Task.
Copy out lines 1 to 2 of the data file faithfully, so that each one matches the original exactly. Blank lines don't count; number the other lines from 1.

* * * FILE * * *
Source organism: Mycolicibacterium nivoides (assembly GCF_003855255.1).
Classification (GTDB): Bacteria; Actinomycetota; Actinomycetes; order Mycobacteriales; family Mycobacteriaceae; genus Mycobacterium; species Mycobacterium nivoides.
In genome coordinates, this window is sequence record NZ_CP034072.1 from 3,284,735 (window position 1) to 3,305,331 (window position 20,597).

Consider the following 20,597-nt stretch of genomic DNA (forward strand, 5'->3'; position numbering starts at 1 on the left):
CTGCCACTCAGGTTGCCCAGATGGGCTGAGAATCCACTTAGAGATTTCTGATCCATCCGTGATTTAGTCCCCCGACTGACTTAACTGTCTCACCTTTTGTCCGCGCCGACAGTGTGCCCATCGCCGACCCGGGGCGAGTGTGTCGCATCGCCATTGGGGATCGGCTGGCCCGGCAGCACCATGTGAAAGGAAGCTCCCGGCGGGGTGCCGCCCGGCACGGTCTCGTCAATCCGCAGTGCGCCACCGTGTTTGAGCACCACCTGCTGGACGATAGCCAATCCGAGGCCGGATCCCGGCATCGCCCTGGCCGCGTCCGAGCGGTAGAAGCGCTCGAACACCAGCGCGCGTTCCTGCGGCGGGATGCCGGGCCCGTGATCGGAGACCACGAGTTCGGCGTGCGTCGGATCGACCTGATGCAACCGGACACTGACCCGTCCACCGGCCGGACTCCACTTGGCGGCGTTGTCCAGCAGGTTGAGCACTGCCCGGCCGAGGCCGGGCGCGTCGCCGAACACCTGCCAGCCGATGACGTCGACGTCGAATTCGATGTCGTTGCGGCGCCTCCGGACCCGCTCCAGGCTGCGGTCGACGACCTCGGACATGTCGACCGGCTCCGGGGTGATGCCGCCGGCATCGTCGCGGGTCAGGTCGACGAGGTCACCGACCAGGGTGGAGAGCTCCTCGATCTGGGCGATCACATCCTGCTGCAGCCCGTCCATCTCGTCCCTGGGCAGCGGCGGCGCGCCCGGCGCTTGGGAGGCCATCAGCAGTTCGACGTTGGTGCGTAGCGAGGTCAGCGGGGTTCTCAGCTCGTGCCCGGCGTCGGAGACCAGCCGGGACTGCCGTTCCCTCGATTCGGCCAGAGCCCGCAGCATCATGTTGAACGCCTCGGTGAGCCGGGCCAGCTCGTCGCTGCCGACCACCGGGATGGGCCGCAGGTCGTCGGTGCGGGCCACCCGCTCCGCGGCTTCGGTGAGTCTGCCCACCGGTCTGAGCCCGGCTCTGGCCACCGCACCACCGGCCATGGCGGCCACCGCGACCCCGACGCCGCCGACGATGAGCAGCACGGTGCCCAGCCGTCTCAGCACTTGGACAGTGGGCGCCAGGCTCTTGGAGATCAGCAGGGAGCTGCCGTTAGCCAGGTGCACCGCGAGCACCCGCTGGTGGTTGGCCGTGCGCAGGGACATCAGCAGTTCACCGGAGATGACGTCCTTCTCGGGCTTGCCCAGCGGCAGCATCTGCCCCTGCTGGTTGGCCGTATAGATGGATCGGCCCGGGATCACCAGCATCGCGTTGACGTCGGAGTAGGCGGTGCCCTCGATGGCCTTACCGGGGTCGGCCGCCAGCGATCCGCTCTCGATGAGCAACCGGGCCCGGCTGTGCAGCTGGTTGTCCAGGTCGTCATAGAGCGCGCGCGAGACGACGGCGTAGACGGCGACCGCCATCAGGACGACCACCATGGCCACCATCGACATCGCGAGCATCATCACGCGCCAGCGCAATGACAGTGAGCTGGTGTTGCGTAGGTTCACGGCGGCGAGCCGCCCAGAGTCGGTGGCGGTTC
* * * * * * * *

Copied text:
Source organism: Mycolicibacterium nivoides (assembly GCF_003855255.1).
Classification (GTDB): Bacteria; Actinomycetota; Actinomycetes; order Mycobacteriales; family Mycobacteriaceae; genus Mycobacterium; species Mycobacterium nivoides.